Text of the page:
Solid Impacts From Rapid Research
Building a rapid research program can have a big impact and can contribute positively toward your team’s long-term strategy. One impact of instituting a rapid research program could be that now your team is freed up to focus on more generative research, which unlocks your ability to deliver deep customer insights that pave the way for innovation or strategy. And due to your new rapid pace, you may be able to keep pace with agile development and conduct end-to-end research within 2-week sprints. Another impact is that you may catch more usability issues further upstream, saving you over 100x in overhead business cost. A final impact of a rapid research program is that it can double your team’s throughput, allowing your team to deliver more research, more frequently, to accommodate more organizational needs.
Be sure to track these impacts over time so that you not only get credit for the hard work you put into building the program but so that you can sustain and grow the program over time.
Considerations When Building A Rapid Research Program
As mentioned in this article, there are many benefits to building a rapid research program. That being said, there are limitations to rapid research in regard to its pros and cons when it should be used, and if you have the available time to stand up a program yourself.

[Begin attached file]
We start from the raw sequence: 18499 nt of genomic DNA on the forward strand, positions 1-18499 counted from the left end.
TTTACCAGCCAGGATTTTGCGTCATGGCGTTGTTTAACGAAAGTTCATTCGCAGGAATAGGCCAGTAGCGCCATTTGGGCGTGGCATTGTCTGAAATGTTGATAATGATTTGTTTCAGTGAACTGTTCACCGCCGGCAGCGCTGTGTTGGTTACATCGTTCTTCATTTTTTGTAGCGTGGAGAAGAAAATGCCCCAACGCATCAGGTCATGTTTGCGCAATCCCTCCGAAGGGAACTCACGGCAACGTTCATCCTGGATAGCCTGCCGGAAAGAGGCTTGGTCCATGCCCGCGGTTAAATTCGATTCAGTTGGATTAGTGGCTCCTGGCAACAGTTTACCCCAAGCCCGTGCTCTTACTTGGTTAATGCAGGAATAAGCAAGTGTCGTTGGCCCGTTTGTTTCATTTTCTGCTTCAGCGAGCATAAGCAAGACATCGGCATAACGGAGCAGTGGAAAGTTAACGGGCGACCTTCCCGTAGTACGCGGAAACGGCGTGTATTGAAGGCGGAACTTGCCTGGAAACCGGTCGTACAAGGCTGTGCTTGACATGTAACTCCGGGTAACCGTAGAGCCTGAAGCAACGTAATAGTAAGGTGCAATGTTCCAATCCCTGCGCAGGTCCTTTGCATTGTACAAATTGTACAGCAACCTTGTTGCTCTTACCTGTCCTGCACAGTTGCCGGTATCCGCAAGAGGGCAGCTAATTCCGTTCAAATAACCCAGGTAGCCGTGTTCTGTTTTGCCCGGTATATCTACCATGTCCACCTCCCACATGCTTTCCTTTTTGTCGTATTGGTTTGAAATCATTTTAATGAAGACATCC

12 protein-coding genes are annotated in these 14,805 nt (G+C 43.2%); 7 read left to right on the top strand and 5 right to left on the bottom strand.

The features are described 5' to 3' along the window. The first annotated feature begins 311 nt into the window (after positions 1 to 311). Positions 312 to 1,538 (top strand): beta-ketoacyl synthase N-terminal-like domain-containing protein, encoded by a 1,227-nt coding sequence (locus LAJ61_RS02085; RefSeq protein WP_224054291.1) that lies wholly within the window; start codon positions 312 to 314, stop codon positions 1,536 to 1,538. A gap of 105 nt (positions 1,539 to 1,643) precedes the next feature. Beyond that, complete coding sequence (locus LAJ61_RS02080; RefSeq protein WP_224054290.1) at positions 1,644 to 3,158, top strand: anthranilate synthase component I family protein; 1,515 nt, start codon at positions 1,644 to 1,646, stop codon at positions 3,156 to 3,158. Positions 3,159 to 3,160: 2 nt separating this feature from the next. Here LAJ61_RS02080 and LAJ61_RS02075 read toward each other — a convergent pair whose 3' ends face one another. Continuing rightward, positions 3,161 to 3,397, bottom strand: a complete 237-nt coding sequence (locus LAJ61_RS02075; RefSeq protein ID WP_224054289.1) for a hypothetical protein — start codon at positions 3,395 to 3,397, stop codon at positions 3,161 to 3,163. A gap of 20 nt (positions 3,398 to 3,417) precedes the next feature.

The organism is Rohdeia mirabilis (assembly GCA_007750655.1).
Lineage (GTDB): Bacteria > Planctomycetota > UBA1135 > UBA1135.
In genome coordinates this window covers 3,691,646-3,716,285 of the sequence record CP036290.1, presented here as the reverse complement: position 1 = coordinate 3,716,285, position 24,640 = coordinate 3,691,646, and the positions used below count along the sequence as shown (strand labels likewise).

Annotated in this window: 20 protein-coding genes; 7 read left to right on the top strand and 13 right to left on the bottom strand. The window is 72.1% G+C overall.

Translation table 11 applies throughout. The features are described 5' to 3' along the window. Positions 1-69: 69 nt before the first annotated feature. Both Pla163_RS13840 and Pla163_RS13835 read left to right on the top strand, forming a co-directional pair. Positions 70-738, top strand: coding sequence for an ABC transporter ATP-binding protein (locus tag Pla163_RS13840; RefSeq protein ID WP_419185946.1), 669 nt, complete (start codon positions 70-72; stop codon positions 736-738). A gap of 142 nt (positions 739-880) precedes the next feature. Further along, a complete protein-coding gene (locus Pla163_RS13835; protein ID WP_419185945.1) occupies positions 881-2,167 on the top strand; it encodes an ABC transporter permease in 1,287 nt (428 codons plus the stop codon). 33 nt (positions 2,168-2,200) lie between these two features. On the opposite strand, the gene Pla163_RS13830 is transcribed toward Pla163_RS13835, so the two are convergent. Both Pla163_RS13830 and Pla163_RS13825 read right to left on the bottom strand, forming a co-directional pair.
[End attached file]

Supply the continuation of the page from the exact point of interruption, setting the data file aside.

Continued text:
Pros And Cons
As with building any new program, one should consider both its benefits as well as drawbacks. Here are a few for rapid research programs:
Can free time for foundational work;
Rapid studies may keep a better pace with development cycles;
Can create meaningful opportunities for junior staff;
Can double project throughput, increasing output volume.
Still requires work and dedicated bandwidth;
Another thing to diligently track and manage;
Not great for all types of research studies;
May cost more money or resources you don’t have.
Guidance For Using The Program
Rapid Research programs are best for specific types of research which do not take a long time to complete or require rigorous expertise. You may want to educate your partners on when they should expect to use a rapid research program and when they should not.